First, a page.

Fight Spam with a Disposable Email Address

It seems everyone wants my email address: Facebook, bank, accountant, even the tomato vendor at the farmer’s market. It’s no wonder my spam filter is so busy, but I do wonder which of the many entities that have my email address gave, sold, or lost it to spammers. Disposable email addresses can help you tell who the untrustworthy contacts are.

A disposable email address is a temporary or anonymous email address that can forward mail to your permanent address. Ideally, any replies you send are relayed back through the disposable email address to the original sender, who never learns your permanent address. If unwanted emails suddenly start arriving through the disposable email address, you can stop it by deleting or filtering that address.

You can have one disposable email address for every entity that requires an email address, if you like. Then if spam starts coming from a given disposable email address, you can be pretty certain who’s responsible.

It’s possible that a spammer just randomly generated an email address that matched one of your disposable email addresss, but it’s MUCH more likely that the entity to which you gave the disposable email address shared it, willingly or by theft. Having narrowed down the security leak to one entity, you can investigate and decide whether to give that entity another disposable email address or steer clear of it.

Plus Addressing and Other Options

There are several ways to create disposable email addresses on your own. Some are free, and some are a lot more work than others. My favorite is “plus addressing” with Gmail, which lets me make up a disposable email address on the spot for whoever wants it. Here is how plus addressing works, and some limitations on this technique.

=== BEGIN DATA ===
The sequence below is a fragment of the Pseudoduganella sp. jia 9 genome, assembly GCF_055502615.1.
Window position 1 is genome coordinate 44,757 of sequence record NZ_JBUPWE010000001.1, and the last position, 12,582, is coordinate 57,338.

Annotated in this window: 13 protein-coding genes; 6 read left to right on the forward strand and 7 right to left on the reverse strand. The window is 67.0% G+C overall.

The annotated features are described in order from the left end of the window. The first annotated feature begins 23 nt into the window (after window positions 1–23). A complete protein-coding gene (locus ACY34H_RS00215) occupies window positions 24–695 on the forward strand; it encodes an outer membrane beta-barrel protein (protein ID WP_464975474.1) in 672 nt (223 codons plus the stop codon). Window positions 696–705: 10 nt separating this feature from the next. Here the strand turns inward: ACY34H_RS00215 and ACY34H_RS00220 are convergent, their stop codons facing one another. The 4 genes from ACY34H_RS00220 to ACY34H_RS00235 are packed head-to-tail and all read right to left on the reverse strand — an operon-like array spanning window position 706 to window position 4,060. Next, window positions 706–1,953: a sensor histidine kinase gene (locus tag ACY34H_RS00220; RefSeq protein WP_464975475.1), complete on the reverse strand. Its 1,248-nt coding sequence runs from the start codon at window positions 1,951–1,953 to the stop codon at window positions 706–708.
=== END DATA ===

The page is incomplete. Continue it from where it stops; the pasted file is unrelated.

Let’s say your email address is whatever@gmail.com. Add a “+” sign and any string of characters between “whatever” and the @ symbol, for example, whatever+ChaseBank@gmail.com. Now give that address to your online Chase Bank account. Repeat the process for Facebook, newsletter subscriptions, online stores, websites with “squeeze pages” that make you supply an address to continue, etc. All mail sent to your plus addresses will go to your whatever@gmail.com inbox.

If you start getting unwanted emails at the plus address, just create a Gmail filter to send them to the Trash. For extra points, create a filter to funnel the mail from each plus address to its own Gmail folder. Just keep in mind, this trick works well for automated systems that send to you, but can be defeated by humans who are clever enough to remove the “plus” portion of the address. Also, when you reply to a message sent to one of your plus addresses, the From line will be your standard Gmail reply address, not the plus address. Not all websites will accept a Gmail address with a plus sign, but it works most of the time.

The plus sign trick also works with Outlook.com (formerly Hotmail) but Yahoo uses minus signs and makes the process a bit more difficult. See this page on Disposable Addresses in Yahoo (https://help.yahoo.com/kb/mail-for-desktop/SLN16026.html?impressions=true) to learn how it works.

Another option, if you have your own domain and receive email there, is to create email aliases. That’s outside the scope of this article, but your web host or domain registrar can provide details on whether that feature is offered, and how to set it up.